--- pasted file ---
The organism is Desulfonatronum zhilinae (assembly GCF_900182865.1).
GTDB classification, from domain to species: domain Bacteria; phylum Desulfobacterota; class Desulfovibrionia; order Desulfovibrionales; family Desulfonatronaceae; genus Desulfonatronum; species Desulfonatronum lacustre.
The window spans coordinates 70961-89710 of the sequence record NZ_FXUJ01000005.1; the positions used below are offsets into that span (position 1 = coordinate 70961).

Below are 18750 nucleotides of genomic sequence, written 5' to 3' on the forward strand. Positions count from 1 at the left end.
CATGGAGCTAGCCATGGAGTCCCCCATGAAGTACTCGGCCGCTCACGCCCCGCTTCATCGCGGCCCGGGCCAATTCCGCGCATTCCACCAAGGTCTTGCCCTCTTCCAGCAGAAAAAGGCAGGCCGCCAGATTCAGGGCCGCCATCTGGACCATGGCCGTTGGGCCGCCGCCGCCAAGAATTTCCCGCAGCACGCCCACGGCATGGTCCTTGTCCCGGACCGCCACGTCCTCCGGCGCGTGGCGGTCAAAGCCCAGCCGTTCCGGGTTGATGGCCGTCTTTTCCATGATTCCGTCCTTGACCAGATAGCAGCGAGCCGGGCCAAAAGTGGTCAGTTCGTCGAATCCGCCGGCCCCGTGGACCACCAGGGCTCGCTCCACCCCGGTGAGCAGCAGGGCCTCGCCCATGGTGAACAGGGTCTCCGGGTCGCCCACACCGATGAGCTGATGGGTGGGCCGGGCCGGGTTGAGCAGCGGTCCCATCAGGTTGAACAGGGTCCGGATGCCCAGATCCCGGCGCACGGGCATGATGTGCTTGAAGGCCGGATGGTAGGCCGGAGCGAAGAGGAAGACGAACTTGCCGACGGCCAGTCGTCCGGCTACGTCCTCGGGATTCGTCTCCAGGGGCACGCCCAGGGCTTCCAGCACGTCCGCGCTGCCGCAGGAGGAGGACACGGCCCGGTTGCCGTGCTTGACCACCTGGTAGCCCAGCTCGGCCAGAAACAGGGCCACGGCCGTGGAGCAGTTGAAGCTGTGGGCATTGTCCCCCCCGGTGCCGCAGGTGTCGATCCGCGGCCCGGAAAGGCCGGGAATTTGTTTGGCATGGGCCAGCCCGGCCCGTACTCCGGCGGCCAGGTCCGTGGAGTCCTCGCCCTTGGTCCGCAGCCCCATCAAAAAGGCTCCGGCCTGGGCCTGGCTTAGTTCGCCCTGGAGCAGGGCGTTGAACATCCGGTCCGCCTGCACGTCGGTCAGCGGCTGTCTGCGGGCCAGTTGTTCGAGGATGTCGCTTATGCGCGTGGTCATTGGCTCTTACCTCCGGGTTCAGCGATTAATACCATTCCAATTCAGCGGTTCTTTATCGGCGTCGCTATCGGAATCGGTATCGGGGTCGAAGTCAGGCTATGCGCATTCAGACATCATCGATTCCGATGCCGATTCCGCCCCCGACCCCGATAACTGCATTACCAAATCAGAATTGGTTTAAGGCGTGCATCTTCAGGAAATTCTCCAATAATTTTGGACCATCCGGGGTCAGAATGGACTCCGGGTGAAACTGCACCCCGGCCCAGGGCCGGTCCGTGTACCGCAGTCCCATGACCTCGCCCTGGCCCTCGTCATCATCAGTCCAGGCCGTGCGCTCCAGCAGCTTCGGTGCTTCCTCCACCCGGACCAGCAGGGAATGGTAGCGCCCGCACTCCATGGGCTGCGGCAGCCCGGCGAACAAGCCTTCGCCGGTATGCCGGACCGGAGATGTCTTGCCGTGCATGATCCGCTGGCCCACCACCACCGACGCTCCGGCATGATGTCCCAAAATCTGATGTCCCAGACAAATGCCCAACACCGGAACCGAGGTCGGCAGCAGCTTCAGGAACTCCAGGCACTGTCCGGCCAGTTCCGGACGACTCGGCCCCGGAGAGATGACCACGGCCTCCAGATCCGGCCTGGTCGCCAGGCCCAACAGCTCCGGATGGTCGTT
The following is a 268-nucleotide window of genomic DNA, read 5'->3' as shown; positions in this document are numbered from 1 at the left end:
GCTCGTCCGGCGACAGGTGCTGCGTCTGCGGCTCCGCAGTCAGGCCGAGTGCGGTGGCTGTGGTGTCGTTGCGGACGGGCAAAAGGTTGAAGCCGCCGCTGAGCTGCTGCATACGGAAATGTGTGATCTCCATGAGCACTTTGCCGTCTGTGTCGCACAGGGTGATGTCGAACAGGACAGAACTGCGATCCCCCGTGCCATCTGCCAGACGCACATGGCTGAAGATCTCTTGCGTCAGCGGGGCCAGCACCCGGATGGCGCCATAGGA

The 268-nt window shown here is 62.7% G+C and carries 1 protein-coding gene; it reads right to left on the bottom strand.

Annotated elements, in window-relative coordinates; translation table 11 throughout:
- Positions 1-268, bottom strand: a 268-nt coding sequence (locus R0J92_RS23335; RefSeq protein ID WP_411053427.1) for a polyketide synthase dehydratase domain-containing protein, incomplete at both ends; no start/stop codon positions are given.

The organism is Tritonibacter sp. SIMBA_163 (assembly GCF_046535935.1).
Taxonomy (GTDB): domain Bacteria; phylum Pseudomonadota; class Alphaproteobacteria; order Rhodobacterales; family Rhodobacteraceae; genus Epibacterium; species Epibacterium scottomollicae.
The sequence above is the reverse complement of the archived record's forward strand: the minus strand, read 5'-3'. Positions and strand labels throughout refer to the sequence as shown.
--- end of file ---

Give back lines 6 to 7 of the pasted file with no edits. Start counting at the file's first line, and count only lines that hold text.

The following is a 268-nucleotide window of genomic DNA, read 5'->3' as shown; positions in this document are numbered from 1 at the left end:
GCTCGTCCGGCGACAGGTGCTGCGTCTGCGGCTCCGCAGTCAGGCCGAGTGCGGTGGCTGTGGTGTCGTTGCGGACGGGCAAAAGGTTGAAGCCGCCGCTGAGCTGCTGCATACGGAAATGTGTGATCTCCATGAGCACTTTGCCGTCTGTGTCGCACAGGGTGATGTCGAACAGGACAGAACTGCGATCCCCCGTGCCATCTGCCAGACGCACATGGCTGAAGATCTCTTGCGTCAGCGGGGCCAGCACCCGGATGGCGCCATAGGA